Teachers skeptical of low-cost housing solution 

One local district knows it is losing teachers to the high housing prices in the area, but some teachers say a proposed low-cost housing solution is not going to solve the problem.

In January, the San Mateo-Foster City School District started a survey for employees regarding their housing situations, commutes and income levels. The results of the study — presented at Thursday night’s district board meeting in Foster City — said that many employees cannot afford to live in the area they work. The report proposes district-owned rental or for-sale homes or building apartments for teachers on school properties.

But the San Mateo Elementary Teachers Association has developed its own remedy: a 15 percent salary increase proposal. The district and the union are at an impasse in contract negotiations; the two parties will resume talks — this time with a state mediator — on May 8.

The district does not have the approximately $9 million annual amount to meet the union’s demand, Assistant Superintendent for Student Services Joan Rosas said. A housing complex on land the schools already own, she explained, could be a less-expensive means of providing for teachers.

The district hopes to model any teacher housing on the College of San Mateo’s 44-unit College Vista apartment complex.

"This housing gets teachers in their community so they don’t have to commute so far and enables them to start saving," Housing Leadership Council of San Mateo County Executive Director Chris Mohr said.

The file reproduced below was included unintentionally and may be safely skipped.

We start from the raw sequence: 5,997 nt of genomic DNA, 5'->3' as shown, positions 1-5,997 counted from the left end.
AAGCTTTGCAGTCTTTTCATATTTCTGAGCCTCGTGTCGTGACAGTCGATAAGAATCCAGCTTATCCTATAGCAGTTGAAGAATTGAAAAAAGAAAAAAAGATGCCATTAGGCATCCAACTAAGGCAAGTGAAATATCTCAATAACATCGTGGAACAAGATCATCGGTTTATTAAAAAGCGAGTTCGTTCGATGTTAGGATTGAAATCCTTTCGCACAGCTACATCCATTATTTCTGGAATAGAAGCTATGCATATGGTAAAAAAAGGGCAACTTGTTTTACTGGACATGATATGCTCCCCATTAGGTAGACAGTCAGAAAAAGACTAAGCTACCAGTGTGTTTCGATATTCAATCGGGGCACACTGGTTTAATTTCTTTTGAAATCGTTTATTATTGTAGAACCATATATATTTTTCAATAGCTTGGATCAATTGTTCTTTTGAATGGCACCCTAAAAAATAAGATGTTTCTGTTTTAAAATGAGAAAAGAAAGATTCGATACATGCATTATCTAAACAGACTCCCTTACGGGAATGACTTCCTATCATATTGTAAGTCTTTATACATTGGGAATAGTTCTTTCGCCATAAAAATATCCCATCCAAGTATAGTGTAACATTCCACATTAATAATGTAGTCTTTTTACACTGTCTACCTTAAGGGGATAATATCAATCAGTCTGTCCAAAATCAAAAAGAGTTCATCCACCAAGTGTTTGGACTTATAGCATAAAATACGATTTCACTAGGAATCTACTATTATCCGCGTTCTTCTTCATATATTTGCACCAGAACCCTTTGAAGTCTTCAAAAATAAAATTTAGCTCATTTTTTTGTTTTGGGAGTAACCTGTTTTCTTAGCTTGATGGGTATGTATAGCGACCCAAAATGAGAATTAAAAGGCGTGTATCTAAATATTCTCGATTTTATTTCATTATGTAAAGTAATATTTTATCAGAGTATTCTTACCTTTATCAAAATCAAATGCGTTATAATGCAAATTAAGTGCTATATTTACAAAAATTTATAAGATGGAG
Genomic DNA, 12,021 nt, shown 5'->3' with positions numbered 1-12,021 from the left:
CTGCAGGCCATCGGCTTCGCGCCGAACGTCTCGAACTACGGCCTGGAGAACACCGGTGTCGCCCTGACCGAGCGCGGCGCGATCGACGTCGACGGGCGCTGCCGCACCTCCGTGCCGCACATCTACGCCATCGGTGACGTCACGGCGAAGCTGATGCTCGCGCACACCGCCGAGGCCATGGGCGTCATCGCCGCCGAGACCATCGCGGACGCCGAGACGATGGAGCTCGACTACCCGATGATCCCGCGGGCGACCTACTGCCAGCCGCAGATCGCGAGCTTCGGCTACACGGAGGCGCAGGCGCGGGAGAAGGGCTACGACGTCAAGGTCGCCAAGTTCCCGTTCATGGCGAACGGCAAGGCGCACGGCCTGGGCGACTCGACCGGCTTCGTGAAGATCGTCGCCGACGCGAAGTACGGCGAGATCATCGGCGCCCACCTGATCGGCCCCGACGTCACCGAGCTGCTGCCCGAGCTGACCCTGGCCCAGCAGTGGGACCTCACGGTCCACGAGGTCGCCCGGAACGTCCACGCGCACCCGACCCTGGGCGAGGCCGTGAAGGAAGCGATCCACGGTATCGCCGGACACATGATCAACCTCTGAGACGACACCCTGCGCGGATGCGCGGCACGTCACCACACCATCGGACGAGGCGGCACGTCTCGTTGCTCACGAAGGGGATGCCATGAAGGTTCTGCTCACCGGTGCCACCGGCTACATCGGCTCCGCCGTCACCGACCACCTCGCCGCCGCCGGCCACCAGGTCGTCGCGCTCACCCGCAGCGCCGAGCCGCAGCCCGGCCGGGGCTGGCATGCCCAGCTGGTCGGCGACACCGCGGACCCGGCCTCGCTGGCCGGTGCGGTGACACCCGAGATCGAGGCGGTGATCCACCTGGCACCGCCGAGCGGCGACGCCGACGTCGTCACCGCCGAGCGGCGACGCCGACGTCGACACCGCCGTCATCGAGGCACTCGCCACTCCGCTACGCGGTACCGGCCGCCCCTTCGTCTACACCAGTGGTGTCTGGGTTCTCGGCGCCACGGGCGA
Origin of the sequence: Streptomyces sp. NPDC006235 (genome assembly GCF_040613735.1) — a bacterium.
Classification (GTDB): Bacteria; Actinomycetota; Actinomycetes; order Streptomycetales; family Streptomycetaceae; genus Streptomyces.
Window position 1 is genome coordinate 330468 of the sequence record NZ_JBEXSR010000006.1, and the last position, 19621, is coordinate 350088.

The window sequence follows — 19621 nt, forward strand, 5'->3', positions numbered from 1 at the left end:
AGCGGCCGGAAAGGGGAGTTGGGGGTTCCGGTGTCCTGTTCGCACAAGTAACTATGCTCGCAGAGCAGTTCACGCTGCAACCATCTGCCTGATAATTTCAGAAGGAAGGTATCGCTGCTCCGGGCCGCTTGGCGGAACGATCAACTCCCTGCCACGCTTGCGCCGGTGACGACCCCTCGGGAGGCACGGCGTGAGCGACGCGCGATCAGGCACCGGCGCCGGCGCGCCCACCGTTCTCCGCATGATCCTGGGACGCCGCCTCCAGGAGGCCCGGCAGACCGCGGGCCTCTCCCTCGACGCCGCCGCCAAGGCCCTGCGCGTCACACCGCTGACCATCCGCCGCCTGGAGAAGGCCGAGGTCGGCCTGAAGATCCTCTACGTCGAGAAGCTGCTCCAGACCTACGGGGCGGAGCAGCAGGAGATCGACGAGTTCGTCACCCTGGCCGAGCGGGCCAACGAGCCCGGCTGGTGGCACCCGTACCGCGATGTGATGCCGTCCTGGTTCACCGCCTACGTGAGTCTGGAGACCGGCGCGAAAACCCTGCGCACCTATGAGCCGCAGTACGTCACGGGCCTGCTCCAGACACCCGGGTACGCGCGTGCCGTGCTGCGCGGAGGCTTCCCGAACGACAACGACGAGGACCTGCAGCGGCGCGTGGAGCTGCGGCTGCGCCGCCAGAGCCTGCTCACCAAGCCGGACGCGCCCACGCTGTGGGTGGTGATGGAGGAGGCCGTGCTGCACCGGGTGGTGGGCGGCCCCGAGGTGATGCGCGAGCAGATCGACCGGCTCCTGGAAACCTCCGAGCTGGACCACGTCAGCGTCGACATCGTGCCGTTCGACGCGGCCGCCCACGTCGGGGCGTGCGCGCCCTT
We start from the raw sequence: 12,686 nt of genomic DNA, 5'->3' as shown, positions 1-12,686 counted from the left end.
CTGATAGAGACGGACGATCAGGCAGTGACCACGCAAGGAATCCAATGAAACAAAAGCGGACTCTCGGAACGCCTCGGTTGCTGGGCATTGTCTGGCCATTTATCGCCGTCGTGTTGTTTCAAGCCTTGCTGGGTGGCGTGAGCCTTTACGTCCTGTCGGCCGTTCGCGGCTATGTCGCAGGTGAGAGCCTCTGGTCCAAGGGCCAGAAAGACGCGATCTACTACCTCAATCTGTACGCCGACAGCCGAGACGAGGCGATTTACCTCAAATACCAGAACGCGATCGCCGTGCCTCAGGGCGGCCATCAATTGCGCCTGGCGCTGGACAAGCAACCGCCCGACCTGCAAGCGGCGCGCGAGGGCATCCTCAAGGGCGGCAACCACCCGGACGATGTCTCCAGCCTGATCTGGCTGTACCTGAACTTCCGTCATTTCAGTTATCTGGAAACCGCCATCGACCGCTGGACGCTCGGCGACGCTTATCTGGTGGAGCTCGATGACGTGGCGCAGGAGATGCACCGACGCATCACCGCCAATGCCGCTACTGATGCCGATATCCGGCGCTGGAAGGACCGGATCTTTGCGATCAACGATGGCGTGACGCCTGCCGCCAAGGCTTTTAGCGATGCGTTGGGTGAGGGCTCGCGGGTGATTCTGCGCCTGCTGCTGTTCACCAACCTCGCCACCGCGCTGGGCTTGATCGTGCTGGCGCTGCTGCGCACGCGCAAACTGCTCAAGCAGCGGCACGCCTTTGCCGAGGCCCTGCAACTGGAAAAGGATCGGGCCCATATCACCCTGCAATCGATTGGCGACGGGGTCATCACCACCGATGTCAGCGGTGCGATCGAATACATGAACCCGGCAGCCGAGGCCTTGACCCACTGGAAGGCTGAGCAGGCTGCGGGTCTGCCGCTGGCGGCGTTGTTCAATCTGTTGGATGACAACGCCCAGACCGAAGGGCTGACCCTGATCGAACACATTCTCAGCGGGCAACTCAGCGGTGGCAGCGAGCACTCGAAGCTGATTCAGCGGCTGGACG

San Mateo-Foster City Assistant Superintendent for Human Resources Mary Willis said the final cost for the housing projects depends on a number of factors, including types of housing the district wants and number of units in each complex.

Teachers say that the housing would not compensate for the low salaries paid to all teachers, or help teachers with families and mortgages. According to the California Teachers Association, starting salary for San Mateo-Foster City teachers is $39,241, falling behind districts in Menlo Park, Portola Valley, San Francisco and other Bay Area cities.

"I guess [the district is] trying, but it doesn’t seem like they’re listening all the way through," said Rebekah Lubrano, a Laurel Elementary School teacher. "If the salary were increased I’d be able to find a place to rent on my own or save money to put a down payment on something."

The report says that "respondents were not willing to commute long distance, which verifies the findings of the exit interviews that employees are leaving the school district in large part because of the high cost of housing."

School district employees

Survey findings of employees in the San Mateo-Foster City School District

» With district no more than three years: 133

» New employees’ family gross income: Less than $50,000 — $69,000

» Percent renting: 46 percent

» Employees interested in rental program: 116


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